Federal taxes on middle-income Americans are near historic lows, our updated report explains, and that’s true whether you’re talking about federal income taxes or all federal taxes.
When it comes to income taxes, a family of four in the exact middle of the income spectrum will pay only 5.3 percent of its 2013 income in federal income taxes next year, according to a new analysis by the Urban-Brookings Tax Policy Center.
Average income tax rates for these typical families have been lower during the Bush and Obama Administrations than at any time since the 1950s (see graph). Taxes were particularly low from 2008 to 2010 because of the Recovery Rebate Credit and the Making Work Pay Tax Credit, which have since expired.
When it comes to overall federal taxes, households in the middle fifth of the income spectrum paid an average of 11.1 percent of their income in taxes in 2009, the latest year for which data are available, according to the Congressional Budget Office (CBO). This is the lowest on record in data that go back to 1979.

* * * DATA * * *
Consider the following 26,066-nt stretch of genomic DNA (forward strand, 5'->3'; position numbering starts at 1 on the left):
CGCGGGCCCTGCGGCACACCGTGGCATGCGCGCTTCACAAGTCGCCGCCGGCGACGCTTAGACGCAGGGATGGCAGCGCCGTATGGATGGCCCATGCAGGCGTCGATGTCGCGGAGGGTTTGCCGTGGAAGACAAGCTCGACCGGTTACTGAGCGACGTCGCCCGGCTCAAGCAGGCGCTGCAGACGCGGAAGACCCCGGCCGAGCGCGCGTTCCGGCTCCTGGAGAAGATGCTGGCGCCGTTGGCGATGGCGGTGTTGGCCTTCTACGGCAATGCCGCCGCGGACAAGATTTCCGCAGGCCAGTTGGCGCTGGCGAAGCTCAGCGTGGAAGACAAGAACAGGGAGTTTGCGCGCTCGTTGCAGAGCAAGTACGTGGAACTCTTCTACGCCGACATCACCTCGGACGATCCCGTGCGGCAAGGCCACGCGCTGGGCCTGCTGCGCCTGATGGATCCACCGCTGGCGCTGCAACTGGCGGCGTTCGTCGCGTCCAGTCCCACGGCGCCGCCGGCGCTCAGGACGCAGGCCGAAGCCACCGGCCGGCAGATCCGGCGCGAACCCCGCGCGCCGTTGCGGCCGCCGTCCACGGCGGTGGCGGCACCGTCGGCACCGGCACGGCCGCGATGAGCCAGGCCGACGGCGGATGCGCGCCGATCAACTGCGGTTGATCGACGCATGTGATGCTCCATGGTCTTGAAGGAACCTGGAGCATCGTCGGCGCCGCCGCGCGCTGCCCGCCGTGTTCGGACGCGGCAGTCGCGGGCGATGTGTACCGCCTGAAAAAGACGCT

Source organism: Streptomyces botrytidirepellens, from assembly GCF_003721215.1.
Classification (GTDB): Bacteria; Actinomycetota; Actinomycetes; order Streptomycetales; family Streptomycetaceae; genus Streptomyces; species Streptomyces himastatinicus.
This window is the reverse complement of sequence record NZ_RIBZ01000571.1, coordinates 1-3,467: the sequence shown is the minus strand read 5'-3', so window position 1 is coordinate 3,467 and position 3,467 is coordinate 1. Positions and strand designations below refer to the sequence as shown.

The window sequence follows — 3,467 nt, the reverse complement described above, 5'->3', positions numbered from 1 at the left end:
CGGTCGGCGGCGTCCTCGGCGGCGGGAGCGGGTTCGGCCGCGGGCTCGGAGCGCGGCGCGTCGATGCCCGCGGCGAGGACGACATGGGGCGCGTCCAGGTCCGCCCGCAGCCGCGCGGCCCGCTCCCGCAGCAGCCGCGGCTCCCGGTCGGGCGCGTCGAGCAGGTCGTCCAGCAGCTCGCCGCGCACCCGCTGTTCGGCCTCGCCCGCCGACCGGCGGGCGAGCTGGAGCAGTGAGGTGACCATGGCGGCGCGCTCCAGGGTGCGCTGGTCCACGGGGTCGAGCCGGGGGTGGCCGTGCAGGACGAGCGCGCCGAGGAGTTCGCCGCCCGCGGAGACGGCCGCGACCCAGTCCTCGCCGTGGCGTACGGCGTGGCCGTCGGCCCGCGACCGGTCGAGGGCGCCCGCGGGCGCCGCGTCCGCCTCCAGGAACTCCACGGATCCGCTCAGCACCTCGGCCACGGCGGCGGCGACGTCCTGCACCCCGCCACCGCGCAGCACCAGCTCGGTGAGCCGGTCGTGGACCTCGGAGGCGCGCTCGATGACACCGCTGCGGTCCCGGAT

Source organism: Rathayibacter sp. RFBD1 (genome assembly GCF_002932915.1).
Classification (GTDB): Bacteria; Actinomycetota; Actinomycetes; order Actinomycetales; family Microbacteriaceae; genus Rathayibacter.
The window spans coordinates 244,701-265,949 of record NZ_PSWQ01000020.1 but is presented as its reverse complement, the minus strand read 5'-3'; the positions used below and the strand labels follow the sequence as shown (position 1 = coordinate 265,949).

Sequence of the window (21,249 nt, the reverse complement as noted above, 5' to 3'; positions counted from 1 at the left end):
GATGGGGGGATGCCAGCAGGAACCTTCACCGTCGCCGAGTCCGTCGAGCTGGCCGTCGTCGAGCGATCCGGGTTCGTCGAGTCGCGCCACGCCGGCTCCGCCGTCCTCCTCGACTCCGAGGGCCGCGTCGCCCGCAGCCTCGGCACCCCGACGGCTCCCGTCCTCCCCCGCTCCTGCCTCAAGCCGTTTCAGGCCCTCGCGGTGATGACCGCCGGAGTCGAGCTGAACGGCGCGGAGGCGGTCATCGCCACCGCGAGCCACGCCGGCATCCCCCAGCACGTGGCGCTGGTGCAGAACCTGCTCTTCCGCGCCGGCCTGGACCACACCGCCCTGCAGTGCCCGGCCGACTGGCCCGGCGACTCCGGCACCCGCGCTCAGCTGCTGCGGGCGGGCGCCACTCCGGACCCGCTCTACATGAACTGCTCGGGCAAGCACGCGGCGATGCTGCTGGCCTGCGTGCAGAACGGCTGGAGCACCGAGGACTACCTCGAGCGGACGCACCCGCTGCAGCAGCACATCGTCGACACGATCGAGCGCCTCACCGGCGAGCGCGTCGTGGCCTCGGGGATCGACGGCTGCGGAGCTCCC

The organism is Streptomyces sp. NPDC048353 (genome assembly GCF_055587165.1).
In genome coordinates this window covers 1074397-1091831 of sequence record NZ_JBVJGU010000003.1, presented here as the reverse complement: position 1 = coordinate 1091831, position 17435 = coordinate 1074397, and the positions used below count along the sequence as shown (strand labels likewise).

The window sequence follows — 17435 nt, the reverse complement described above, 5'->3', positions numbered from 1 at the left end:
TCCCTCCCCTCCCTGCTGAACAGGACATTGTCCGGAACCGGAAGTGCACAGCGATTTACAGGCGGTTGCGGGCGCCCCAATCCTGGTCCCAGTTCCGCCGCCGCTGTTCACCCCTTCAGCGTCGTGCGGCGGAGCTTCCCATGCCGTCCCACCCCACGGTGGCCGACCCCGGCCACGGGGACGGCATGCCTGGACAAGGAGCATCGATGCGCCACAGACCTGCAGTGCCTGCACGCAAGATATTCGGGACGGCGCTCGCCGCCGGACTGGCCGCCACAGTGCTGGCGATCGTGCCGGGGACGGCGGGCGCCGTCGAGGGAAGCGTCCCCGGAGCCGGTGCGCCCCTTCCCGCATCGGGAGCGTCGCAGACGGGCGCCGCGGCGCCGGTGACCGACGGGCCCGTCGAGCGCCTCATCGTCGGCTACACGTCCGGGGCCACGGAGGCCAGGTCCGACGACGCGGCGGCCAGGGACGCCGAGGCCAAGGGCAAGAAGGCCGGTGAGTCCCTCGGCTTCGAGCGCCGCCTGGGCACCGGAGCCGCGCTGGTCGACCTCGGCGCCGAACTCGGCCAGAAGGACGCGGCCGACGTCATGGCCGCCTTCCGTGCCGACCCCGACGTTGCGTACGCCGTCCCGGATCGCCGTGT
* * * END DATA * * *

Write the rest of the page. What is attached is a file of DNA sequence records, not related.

When CBO publishes data for more recent years (such as 2013), overall federal average tax rates on this middle group will likely be higher — though still low historically — because they will reflect the expiration of Making Work Pay and other temporary tax cuts, including the payroll tax cut that expired at the end of last year.
The expiration of the payroll tax cut is the biggest tax change for most people in 2013. As this table shows, the tax cut helped workers in a wide range of income groups, and its expiration is a key contributor to the slowdown in economic growth that CBO forecasts for 2013.